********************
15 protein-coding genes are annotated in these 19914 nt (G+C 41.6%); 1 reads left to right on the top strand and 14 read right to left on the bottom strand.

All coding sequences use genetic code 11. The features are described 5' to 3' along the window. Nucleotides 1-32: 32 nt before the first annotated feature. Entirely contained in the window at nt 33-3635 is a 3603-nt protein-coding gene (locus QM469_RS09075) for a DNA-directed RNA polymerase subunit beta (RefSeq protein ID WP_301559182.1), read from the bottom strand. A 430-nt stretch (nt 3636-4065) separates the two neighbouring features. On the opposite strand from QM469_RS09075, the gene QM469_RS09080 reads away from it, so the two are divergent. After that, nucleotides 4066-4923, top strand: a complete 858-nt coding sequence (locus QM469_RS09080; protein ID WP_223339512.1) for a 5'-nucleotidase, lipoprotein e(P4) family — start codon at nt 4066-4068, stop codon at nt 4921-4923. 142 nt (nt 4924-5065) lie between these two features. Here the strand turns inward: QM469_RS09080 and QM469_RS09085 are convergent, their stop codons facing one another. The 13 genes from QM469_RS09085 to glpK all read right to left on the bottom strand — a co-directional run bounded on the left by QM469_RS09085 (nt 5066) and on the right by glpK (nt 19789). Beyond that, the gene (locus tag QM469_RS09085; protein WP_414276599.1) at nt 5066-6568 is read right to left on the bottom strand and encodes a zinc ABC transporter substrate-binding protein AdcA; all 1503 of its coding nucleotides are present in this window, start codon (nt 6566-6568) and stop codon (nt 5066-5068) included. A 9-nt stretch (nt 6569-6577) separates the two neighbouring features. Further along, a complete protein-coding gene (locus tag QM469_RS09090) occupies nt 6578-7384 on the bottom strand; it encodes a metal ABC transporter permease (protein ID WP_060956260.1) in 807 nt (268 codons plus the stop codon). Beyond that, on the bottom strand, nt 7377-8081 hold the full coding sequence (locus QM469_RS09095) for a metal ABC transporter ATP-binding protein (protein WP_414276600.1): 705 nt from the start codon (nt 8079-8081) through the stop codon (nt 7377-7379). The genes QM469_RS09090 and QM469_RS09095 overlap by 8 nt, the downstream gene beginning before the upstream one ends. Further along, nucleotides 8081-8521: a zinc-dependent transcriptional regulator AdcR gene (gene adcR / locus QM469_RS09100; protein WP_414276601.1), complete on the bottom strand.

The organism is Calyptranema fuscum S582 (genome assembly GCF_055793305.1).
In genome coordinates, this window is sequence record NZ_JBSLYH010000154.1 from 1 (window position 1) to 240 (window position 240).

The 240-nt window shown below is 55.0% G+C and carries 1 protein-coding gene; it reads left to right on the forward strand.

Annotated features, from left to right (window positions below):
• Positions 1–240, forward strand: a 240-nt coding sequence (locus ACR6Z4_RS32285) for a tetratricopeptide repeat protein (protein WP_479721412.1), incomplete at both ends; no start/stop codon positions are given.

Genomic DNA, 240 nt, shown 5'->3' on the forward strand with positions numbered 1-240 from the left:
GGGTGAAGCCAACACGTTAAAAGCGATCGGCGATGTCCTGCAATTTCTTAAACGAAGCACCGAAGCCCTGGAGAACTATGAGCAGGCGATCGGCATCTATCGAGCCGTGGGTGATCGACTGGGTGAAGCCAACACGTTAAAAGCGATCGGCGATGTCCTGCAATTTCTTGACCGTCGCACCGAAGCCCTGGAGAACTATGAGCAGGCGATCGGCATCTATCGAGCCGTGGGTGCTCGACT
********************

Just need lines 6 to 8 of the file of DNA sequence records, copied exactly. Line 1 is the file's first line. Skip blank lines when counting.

Annotated features, from left to right (window positions below):
• Positions 1–240, forward strand: a 240-nt coding sequence (locus ACR6Z4_RS32285) for a tetratricopeptide repeat protein (protein WP_479721412.1), incomplete at both ends; no start/stop codon positions are given.

Genomic DNA, 240 nt, shown 5'->3' on the forward strand with positions numbered 1-240 from the left: